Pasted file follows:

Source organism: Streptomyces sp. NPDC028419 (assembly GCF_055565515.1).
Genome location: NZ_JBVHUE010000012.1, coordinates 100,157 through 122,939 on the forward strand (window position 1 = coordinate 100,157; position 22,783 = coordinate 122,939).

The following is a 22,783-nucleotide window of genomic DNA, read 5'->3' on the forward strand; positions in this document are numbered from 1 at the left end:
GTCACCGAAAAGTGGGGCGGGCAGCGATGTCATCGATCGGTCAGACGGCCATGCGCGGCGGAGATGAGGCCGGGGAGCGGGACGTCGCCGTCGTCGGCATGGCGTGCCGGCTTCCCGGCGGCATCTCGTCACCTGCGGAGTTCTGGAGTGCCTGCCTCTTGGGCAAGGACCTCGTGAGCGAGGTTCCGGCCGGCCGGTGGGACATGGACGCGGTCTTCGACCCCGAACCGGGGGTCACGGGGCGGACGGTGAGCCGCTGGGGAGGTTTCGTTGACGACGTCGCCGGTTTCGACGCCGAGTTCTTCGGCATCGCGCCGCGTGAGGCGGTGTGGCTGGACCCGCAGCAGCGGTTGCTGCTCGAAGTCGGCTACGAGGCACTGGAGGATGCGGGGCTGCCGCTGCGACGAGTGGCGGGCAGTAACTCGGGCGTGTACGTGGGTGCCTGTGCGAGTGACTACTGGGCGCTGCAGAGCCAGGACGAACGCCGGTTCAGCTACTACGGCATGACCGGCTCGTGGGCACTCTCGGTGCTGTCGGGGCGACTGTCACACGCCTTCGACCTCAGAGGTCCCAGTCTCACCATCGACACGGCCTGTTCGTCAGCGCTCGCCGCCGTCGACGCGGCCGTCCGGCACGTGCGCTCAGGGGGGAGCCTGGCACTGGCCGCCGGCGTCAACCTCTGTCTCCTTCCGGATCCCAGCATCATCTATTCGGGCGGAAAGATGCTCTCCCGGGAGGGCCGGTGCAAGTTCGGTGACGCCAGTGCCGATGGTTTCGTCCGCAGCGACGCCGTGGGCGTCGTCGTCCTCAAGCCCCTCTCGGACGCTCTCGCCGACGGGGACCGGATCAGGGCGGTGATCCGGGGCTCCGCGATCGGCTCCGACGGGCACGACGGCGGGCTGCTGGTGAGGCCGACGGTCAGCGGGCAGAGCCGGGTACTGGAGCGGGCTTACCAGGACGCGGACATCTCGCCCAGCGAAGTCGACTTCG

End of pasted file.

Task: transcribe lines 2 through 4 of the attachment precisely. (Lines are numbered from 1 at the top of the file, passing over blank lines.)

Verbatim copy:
Genome location: NZ_JBVHUE010000012.1, coordinates 100,157 through 122,939 on the forward strand (window position 1 = coordinate 100,157; position 22,783 = coordinate 122,939).

The following is a 22,783-nucleotide window of genomic DNA, read 5'->3' on the forward strand; positions in this document are numbered from 1 at the left end:
GTCACCGAAAAGTGGGGCGGGCAGCGATGTCATCGATCGGTCAGACGGCCATGCGCGGCGGAGATGAGGCCGGGGAGCGGGACGTCGCCGTCGTCGGCATGGCGTGCCGGCTTCCCGGCGGCATCTCGTCACCTGCGGAGTTCTGGAGTGCCTGCCTCTTGGGCAAGGACCTCGTGAGCGAGGTTCCGGCCGGCCGGTGGGACATGGACGCGGTCTTCGACCCCGAACCGGGGGTCACGGGGCGGACGGTGAGCCGCTGGGGAGGTTTCGTTGACGACGTCGCCGGTTTCGACGCCGAGTTCTTCGGCATCGCGCCGCGTGAGGCGGTGTGGCTGGACCCGCAGCAGCGGTTGCTGCTCGAAGTCGGCTACGAGGCACTGGAGGATGCGGGGCTGCCGCTGCGACGAGTGGCGGGCAGTAACTCGGGCGTGTACGTGGGTGCCTGTGCGAGTGACTACTGGGCGCTGCAGAGCCAGGACGAACGCCGGTTCAGCTACTACGGCATGACCGGCTCGTGGGCACTCTCGGTGCTGTCGGGGCGACTGTCACACGCCTTCGACCTCAGAGGTCCCAGTCTCACCATCGACACGGCCTGTTCGTCAGCGCTCGCCGCCGTCGACGCGGCCGTCCGGCACGTGCGCTCAGGGGGGAGCCTGGCACTGGCCGCCGGCGTCAACCTCTGTCTCCTTCCGGATCCCAGCATCATCTATTCGGGCGGAAAGATGCTCTCCCGGGAGGGCCGGTGCAAGTTCGGTGACGCCAGTGCCGATGGTTTCGTCCGCAGCGACGCCGTGGGCGTCGTCGTCCTCAAGCCCCTCTCGGACGCTCTCGCCGACGGGGACCGGATCAGGGCGGTGATCCGGGGCTCCGCGATCGGCTCCGACGGGCACGACGGCGGGCTGCTGGTGAGGCCGACGGTCAGCGGGCAGAGCCGGGTACTGGAGCGGGCTTACCAGGACGCGGACATCTCGCCCAGCGAAGTCGACTTCG